Main memory 120 in accordance with the preferred embodiments contains data 121, an operating system 122, one or more computer programs 123, and a run-time monitor 124. Data 121 represents any data that serves as input to or output from any program in computer system 100. Operating system 122 is a multitasking operating system known in the industry as iSeries; however, those skilled in the art will appreciate that the spirit and scope of the present invention is not limited to any one operating system. Computer program 123 is any suitable program in any suitable form. Run-time monitor 124 is a software tool that monitors the run-time performance of one or more computer programs 123. Run-time monitor 124 specifies sets of run-time error criteria 125 and corresponding diagnostic actions 126. When the run-time monitor 124 detects that the run-time error criteria 125 is satisfied, the run-time monitor 124 causes the diagnostic action 126 to be performed. In this manner, the run-time monitor may kick off diagnostic actions automatically when their corresponding run-time error criteria are satisfied.
It is important to note that the term “run-time error criteria” as used herein can include any single condition, group of conditions, or heuristic. The fact that the word “criteria” is normally used in a plural sense does not limit the run-time error criteria to plural conditions or heuristics. The term “run-time error criteria” used herein and in the claims expressly extends to any and all sets of conditions, groups of conditions, and heuristics, both singular and plural.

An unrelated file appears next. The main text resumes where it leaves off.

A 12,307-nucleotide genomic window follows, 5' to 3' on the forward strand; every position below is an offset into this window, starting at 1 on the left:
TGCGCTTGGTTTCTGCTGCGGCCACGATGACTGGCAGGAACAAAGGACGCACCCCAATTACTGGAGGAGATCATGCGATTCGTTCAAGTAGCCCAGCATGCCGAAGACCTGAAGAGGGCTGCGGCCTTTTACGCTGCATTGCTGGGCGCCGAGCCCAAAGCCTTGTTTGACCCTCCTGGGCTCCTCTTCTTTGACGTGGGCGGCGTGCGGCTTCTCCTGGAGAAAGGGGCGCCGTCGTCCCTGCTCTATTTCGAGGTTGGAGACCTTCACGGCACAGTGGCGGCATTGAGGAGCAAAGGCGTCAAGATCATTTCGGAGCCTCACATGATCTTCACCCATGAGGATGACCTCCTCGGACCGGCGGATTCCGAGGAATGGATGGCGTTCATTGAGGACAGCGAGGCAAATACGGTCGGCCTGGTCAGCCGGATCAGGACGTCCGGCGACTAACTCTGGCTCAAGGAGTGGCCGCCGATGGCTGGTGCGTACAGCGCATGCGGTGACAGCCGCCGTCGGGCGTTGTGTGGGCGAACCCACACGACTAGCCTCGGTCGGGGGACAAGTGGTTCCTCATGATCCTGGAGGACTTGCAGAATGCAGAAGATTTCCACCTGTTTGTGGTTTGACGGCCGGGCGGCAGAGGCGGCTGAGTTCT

In the prior art, it is known to perform a diagnostic function based on a singular run-time error criterion. For example, a programmer could use a debugger to specify a breakpoint on the occurrence of a particular software exception. The run-time error criteria 125 of the preferred embodiments varies from the singular run-time criterion in the prior art by specifying a rate of run-time errors per unit of time. Because computer programs often throw exceptions during normal processing, breaking execution for a single thrown exception is ofttimes not terribly useful in debugging the computer program. However, by specifying run-time error criteria 125 that is specified in terms of run-time errors per unit of time, a rate of run-time errors is of particular concern, rather than the occurrence of a single run-time error. Note that the term “unit of time” is used herein in its broadest sense to mean any denomination of time, whether fixed or variable. For example, the run-time error criteria 125 could be specified in run-time errors per second, run-time errors per 1,000 processor cycles, run-time errors between I/O accesses, etc. The run-time error criteria 125 expressly extends to any and all ways to specify a rate of run-time errors. When the monitored rate of run-time errors exceeds the run-time error criteria 125, the run-time monitor 124 initiates the corresponding diagnostic action 126.